During an SLFP rally in the city of Kelaniya, in Colombo, Sri Lankan President, Gotabaya Rajapaksa, vowed to tackle the drug menace whilst preserving the “city’s historical heritage”.
The announcement follows the declaration of another all-Sinhala committee for the protection of archaeological sites and the creation of a task force to establish a more “disciplined” society.
During the rally, the Maha Sangha, who was present, praised the President. This follows reports that he is considering further amendments to the Antiquities Ordinance, an act that is intended to conserve archaeological heritage sites and buildings, as the Buddhist clergy has called for power over land disputes in the North-East connected to Buddhist colonisation be transferred to courts in the South.
This amendment, which would seek to strengthen the protection of heritage sites, is seen as a step towards Sinhalisation.
Earlier this year, an all Sinhala Buddhist task force including military personnel was established in the East to ‘preserve the historical heritage of Sri Lanka’; Tamils have since expressed fears of their land being appropriated by the task force. A US State Department Report on International Religious Freedom in 2016 stated that the construction of Buddhist statues in non-Buddhist areas of the North-East leaves the perception of “Buddhist Sinhalese religious and cultural imperialism.” In recent times many Buddhist statues and temples have been constructed in Tamil areas, often replacing or damaging Tamil Hindu temples.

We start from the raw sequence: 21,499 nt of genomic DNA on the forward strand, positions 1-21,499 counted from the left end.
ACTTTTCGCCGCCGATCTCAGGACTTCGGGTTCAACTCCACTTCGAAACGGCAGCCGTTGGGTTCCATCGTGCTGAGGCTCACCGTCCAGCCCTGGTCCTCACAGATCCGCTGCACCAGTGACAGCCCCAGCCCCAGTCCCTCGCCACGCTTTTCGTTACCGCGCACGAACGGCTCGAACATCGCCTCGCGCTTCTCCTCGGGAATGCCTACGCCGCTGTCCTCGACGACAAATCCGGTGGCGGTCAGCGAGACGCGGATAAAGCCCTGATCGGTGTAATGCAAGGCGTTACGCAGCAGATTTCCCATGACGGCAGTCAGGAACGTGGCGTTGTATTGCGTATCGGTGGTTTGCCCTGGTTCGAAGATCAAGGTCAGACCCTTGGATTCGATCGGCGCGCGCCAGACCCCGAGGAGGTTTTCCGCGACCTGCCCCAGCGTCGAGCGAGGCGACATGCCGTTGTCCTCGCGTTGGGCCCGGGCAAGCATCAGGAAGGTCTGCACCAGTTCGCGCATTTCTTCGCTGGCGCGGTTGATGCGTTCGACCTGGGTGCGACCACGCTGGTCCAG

Tackling drug crimes
Rajapaksa’s promise to crack down on drug-related crimes comes after Sri Lanka’s Defence Secretary, and accused war criminal, Kamal Gunaratne also intended to employ a ruthless approach and “vowed to eradicate Sri Lanka’s drug menace” last month. As a result, there has been an escalation in military surveillance and harassment in the North-East.
This also follows the widely panned creation of a Presidential Task Force designated for the establishment of a “disciplined, virtuous, and lawful society”. The task force has been described as a threat to the “rule of law” because of its broad and vaguely defined mandates to stamp out the “anti-social activities” and the “drug menace”. The task force has also been criticised as it appears it will be superseding already establish public agencies which raise concerns over accountability. Public officials who refuse to comply with orders from the task force may be threatened to be reported to the office of Sri Lanka’s President.
Development and flood resistance
Rajapaksa also committed to developing the region stating that he will take steps to reduce the flood risks in Gampaha district by renovating all the canals in the area as well as renovating the Ja-Ela city. He further stated that development for the region would follow his “Ten-Fold Kelani Declaration”.
Meanwhile, it has been reported that the North is suffering from one of the worst droughts the country has faced, last over three months. Authorities have been accused of failing to provide drinking water for people in the North.
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